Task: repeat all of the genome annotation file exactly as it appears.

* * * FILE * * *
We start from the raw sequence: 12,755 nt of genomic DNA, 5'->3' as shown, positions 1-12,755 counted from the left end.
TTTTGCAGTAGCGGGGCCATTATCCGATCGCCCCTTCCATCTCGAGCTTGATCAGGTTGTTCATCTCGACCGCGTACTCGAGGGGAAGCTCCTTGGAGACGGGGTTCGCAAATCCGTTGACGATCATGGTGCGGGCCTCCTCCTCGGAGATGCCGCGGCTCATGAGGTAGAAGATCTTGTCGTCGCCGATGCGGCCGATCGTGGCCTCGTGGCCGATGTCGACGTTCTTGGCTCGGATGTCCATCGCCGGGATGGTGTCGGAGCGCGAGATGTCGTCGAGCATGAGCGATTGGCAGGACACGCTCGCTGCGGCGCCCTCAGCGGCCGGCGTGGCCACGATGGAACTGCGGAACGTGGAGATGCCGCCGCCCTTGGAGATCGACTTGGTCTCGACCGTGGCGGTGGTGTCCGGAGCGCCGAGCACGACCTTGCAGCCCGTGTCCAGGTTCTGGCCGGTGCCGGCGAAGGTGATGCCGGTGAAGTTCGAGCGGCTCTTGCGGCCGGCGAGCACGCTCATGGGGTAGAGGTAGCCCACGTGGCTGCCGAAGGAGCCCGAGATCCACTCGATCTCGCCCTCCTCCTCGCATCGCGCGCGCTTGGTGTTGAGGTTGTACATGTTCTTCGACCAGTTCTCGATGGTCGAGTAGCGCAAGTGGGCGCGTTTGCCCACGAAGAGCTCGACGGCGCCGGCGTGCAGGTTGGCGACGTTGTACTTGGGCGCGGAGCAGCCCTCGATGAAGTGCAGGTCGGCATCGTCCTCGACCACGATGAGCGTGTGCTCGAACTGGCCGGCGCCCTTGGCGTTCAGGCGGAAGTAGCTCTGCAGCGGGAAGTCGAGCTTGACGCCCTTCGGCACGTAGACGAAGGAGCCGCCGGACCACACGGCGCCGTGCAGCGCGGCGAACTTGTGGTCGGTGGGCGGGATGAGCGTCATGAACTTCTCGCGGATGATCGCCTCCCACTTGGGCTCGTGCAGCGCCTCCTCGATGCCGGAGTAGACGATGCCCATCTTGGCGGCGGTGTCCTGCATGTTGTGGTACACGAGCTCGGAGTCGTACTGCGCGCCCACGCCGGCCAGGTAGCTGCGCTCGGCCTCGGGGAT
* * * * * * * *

We start from the raw sequence: 12,755 nt of genomic DNA, 5'->3' as shown, positions 1-12,755 counted from the left end.
TTTTGCAGTAGCGGGGCCATTATCCGATCGCCCCTTCCATCTCGAGCTTGATCAGGTTGTTCATCTCGACCGCGTACTCGAGGGGAAGCTCCTTGGAGACGGGGTTCGCAAATCCGTTGACGATCATGGTGCGGGCCTCCTCCTCGGAGATGCCGCGGCTCATGAGGTAGAAGATCTTGTCGTCGCCGATGCGGCCGATCGTGGCCTCGTGGCCGATGTCGACGTTCTTGGCTCGGATGTCCATCGCCGGGATGGTGTCGGAGCGCGAGATGTCGTCGAGCATGAGCGATTGGCAGGACACGCTCGCTGCGGCGCCCTCAGCGGCCGGCGTGGCCACGATGGAACTGCGGAACGTGGAGATGCCGCCGCCCTTGGAGATCGACTTGGTCTCGACCGTGGCGGTGGTGTCCGGAGCGCCGAGCACGACCTTGCAGCCCGTGTCCAGGTTCTGGCCGGTGCCGGCGAAGGTGATGCCGGTGAAGTTCGAGCGGCTCTTGCGGCCGGCGAGCACGCTCATGGGGTAGAGGTAGCCCACGTGGCTGCCGAAGGAGCCCGAGATCCACTCGATCTCGCCCTCCTCCTCGCATCGCGCGCGCTTGGTGTTGAGGTTGTACATGTTCTTCGACCAGTTCTCGATGGTCGAGTAGCGCAAGTGGGCGCGTTTGCCCACGAAGAGCTCGACGGCGCCGGCGTGCAGGTTGGCGACGTTGTACTTGGGCGCGGAGCAGCCCTCGATGAAGTGCAGGTCGGCATCGTCCTCGACCACGATGAGCGTGTGCTCGAACTGGCCGGCGCCCTTGGCGTTCAGGCGGAAGTAGCTCTGCAGCGGGAAGTCGAGCTTGACGCCCTTCGGCACGTAGACGAAGGAGCCGCCGGACCACACGGCGCCGTGCAGCGCGGCGAACTTGTGGTCGGTGGGCGGGATGAGCGTCATGAACTTCTCGCGGATGATCGCCTCCCACTTGGGCTCGTGCAGCGCCTCCTCGATGCCGGAGTAGACGATGCCCATCTTGGCGGCGGTGTCCTGCATGTTGTGGTACACGAGCTCGGAGTCGTACTGCGCGCCCACGCCGGCCAGGTAGCTGCGCTCGGCCTCGGGGAT